A New Look At Slow Cookers And Their Uses
Slow cookers were introduced to much applause in the 1970s. Since then their popularity has faded and revived at consistent intervals of about 20 years, the late 1990s and again this winter. Perhaps it’s a generational thing, perhaps it’s related to prolonged, severely cold weather. Certainly that could be the case this year, but never-the-less, slow cookers have proven that though they may be considered passé for a while, they have staying power as useful appliances.
There’s no doubt that part of their popularity down time is due to their nature. Slow cooking implies well done food as in soups and stews, which are associated with cold weather. So they’re function is regarded as seasonal. On the other hand, many of these slowly cooked “winter” dishes are acceptable served chilled.
Italians are very fond of Minestroni with kale or spinach and pasta as a summer lunch. Many hearty soups can be cooked ahead and served chilled. Cold bean soups, with a salad make excellent warn weather meals. A friend slow cooks pork roasts in barbeque sauce, until meltingly tender, then shreds the meat. Her “Pulled Pork” sandwiches, topped with slaw, tomatoes and other goodies, are the anticipated highlight of her summer parties for all ages. Meatballs are another great yard party favorite, especially in sandwiches for kids or as Hors d’Oeuvres. They can be made days ahead and frozen, then simmered in sauce and served from a slow cooker.
It’s also nice to have dinner cooked and ready when one gets home from work, or totally prepared to serve when guests arrive. This aspect appeals to our A.S.A.P. mentality. What may not appeal is having to wait for a dish to cook if it doesn’t fit our schedule. I’ve heard people say that the recipes with less cooking times can cause conflicts and they don’t bother with them anymore because it’s easier and faster to make similar recipes the traditional way.
Speaking of traditional cooking methods, our narrowing world and expanding tastes have led to a variety of new cuisines and/or innovations in familiar ones, being presented to us. Logically, these new experiences are introduced in their simplest, quickest forms, so that we may accept, understand and copy them. Though these cuisines do contain dishes that could be made in a slow cooker, might even benefit from it, they are not the ones we come to know The frying pan has become the sauté pan, capable of producing the whole entrée, not just ingredients. So the slow cooker sits on the shelf with the stew pot and soup kettle.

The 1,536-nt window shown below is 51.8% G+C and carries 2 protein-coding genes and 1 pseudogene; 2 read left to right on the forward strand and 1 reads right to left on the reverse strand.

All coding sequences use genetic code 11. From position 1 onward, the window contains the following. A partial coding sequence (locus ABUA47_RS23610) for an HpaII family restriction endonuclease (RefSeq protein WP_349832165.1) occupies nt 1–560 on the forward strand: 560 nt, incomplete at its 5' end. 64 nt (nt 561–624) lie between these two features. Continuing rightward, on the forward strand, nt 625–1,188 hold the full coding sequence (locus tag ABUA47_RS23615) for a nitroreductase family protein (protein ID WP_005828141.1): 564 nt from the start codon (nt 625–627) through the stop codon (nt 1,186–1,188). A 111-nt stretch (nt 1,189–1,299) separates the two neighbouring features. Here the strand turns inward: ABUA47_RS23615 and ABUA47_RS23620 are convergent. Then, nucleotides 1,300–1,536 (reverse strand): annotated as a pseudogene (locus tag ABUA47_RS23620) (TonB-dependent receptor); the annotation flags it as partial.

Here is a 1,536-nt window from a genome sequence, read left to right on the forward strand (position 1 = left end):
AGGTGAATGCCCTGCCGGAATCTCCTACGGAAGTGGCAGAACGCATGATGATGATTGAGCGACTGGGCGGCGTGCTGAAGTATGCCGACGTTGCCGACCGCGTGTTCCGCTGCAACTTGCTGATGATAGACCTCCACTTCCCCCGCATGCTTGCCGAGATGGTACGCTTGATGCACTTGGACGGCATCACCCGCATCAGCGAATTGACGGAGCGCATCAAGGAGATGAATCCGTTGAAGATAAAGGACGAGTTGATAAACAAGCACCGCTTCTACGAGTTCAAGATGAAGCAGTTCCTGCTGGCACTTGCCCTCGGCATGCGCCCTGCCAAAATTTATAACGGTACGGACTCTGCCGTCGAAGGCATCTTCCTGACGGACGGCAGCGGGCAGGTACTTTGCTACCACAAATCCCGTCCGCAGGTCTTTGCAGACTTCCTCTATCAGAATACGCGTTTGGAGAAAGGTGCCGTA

In fact, it is faster and if not easier, certainly no more work, to make some recipes the traditional way. Personally, I find that any recipe requiring me to brown the meat and/or vegetables and deglaze the pan usually needs very little effort and cooking time to finish. Often I can do this in the same pan, even pause the cooking and finish later. It eliminates having to haul out the slow cooker and clean that too.
Of course browning ingredients and gathering the flavors it creates is a big plus for traditional cooking. On the other hand, one of the best features of slow cooker preparation is that it restricts use of fat. Some recipes may request oil, but not other shortenings, and it demands that meats be well trimmed. Another advantage is that, because of the extended cooking time, it stipulates cheaper cuts of meat, which have a lower fat ratio. Slow cooker recipes also instructed removing chicken skins long before it became popular or was recommended for healthier diets.
So where is this discussion of slow cookers leading? First, to urge you to learn the pros and cons of slow cookers, and to get to know your own appliance. Different makes and sizes handle tasks differently. Second, to convince you that just because the food writers move onto more seasonal dishes, you don’t have to store the slow cooker away with the winter coats. Third, and most important, pick and choose recipes. Learn which are better in the slow cooker and which you prefer the traditional way.
This choice doesn’t have to be set in stone either. If you don’t have hours to watch over a family recipe for stew, but hunger for it, you can convert it to a slow cooker recipe. Likewise, if there’s a slow cooker recipe you want that night, you can change it to a traditional one. You’ll find a conversion chart below and some examples A few other tips are.
1)Just remember that slow cookers don’t allow moisture to evaporate as traditional cooking methods do, so reduce the liquid often by half.
2)The best thing to do when adapting a recipe is to find a similar one in the desired cooking method, and compare the ingredient amounts especially the liquid.